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Forestry Research in Tanzania

Forestry research in Tanzania

  • Safeena Kassoo
  • Apr. 09, 2019

Better Globe Forestry was incorporated in Kenya in 2004 and has since partnered with companies and organizations in East Africa, such as the Kenya Forestry Research Institute (KEFRI). KEFRI is a state corporation established in 1986 for the purpose of research in forests and natural resources. The mission of KEFRI is to provide developed technologies for the sustainable development of forestry, and also for economic development.

Better Globe Forestry has worked to expand its operations to Tanzania, a vibrant country in East Africa situated below Kenya and Uganda (where Better Globe Forestry primarily operates). Tanzania is a country of many possibilities, especially in the forestry sector. As Better Globe Forestry explores future opportunities in Tanzania, it is important to consider Tanzanian institutions that also seek to improve forestry conditions and educate others on environmental and forestry research. One such organization is the Tanzania Forestry Research Institute (TAFORI), which is a unique and prominent agent in the Tanzanian forestry sector.

Adaptation of original presentation by Kajembe, J. and Petro, R.

TAFORI was established for the purpose of forestry research in Tanzania, which has gradually become an ideal candidate in the forestry sector. The history of TAFORI dates back to 1893, when a German-established tree nursery with over 270 species tested for tropical plantations and other trees. Of the major plantation tree species in Tanzania today are a number of species that were tested in 1902 through a Biological Agricultural Research Station at Amani.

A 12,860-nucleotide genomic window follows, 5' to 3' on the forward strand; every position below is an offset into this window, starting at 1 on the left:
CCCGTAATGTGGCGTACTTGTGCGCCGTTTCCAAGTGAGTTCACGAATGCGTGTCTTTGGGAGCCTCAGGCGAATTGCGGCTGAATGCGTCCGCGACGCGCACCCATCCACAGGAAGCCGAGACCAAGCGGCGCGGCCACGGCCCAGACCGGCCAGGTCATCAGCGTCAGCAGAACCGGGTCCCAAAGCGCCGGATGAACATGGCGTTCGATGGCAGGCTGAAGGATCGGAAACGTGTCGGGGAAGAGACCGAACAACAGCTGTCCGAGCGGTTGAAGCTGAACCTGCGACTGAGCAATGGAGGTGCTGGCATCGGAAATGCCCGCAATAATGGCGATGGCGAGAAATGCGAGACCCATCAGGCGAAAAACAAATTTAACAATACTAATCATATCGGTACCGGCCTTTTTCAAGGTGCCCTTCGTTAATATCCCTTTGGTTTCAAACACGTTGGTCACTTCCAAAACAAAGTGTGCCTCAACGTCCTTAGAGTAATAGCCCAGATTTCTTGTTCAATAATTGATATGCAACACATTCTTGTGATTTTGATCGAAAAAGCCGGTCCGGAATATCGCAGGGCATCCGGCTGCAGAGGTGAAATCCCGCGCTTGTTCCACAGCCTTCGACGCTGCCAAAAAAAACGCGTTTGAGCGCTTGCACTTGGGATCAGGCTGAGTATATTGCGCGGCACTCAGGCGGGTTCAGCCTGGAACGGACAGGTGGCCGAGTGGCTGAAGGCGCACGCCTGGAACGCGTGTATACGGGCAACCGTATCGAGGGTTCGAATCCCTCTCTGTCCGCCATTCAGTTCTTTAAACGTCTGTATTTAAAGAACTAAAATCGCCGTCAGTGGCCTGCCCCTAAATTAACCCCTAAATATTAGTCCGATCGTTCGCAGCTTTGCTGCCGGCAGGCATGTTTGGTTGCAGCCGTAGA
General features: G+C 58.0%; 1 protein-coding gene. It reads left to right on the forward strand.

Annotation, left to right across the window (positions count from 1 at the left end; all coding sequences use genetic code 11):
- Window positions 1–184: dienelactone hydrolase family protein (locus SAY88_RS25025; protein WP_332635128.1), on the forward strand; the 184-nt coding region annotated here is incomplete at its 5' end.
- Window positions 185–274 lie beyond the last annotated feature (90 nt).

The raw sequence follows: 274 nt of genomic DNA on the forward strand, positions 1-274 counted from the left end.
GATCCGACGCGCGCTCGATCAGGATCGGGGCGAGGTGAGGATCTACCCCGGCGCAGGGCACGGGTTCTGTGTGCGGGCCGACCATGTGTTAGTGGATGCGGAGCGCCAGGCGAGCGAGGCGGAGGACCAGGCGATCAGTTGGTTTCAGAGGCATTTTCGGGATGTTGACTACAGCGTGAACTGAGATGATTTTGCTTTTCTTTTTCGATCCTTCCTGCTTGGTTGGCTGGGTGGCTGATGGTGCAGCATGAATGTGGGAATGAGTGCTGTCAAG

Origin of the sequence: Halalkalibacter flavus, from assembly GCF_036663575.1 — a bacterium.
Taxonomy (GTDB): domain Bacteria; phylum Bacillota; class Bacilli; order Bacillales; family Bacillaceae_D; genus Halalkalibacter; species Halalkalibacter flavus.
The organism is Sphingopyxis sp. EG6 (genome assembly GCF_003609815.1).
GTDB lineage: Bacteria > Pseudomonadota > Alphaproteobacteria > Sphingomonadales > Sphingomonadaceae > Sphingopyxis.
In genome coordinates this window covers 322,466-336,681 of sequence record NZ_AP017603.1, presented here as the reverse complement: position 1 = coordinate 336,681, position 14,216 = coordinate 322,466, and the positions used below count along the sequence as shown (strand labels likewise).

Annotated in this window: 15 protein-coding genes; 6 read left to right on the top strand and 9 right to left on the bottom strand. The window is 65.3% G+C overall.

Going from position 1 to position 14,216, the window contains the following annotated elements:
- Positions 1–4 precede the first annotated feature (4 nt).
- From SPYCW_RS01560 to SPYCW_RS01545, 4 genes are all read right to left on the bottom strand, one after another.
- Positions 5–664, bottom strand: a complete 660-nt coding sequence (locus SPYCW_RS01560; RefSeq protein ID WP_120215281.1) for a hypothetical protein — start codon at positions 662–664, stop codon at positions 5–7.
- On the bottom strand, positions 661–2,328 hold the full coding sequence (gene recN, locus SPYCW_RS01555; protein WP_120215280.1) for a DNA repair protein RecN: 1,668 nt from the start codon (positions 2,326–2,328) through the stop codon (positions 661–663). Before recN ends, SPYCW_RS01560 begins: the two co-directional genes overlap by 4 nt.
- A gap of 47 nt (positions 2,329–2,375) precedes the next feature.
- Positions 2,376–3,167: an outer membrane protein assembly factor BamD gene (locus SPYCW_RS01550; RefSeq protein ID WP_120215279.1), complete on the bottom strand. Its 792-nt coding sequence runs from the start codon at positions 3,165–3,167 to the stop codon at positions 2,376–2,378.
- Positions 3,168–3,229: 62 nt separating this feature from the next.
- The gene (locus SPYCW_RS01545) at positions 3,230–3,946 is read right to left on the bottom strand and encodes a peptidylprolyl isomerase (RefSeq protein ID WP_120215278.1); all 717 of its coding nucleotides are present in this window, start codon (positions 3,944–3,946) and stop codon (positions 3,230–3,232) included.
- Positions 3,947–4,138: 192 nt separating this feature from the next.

TAFORI office

Headquarters of TAFORI in Morogoro town.

Photo courtesy: Better Globe Forestry

The mission of TAFORI is to promote the development and protection of the forestry industry, coordinate and regulate research in forestry, and operate a system of documentation of research results and inquiries. TAFORI’s objectives are aimed toward promoting knowledge and developing technology to conduct forestry research, by means of sustainable infrastructure and sharing scientific information pertinent to forestry research.

TAFORI currently oversees seven research centers that are in different agroecological zones. Each zone is designed to provide expertise and service on their research, as well as research for zone development. Within Tanzania’s unique landscape are coastal and mangrove forests, dry land and plantation forests, acacia woodlands, and rainforests.

Forest production is a critical component of TAFORI’s activities, as it also includes the distribution of research findings to other forestry institutions. Among TAFORI’s own trial plots is the herbarium at Lushoto, which contains over 48,000 botanical specimens of trees, shrubs, herbs, and other plants. In addition to these diverse trial plots and forest production, the institute also works with about 4 million rural farming households who have all benefited from agroforestry.

Forestry research institutes are viable in appropriate African ecological zones, and they promote the understanding of forestry practices and research methods. Applying these methods allows communities to become better agroforestry agents, share information, and improve the environment by planting trees. With the resources available, the possibilities are endless, and there are few limitations when it comes to improving the environment.

Better Globe Forestry’s goal is to improve the lives of others in the semi-arid regions of East Africa by planting trees and increasing community involvement in the environment. By working with institutions such as KEFRI and TAFORI, we can make a lasting impact in each country and expand to even more locations within Africa, one tree at a time.

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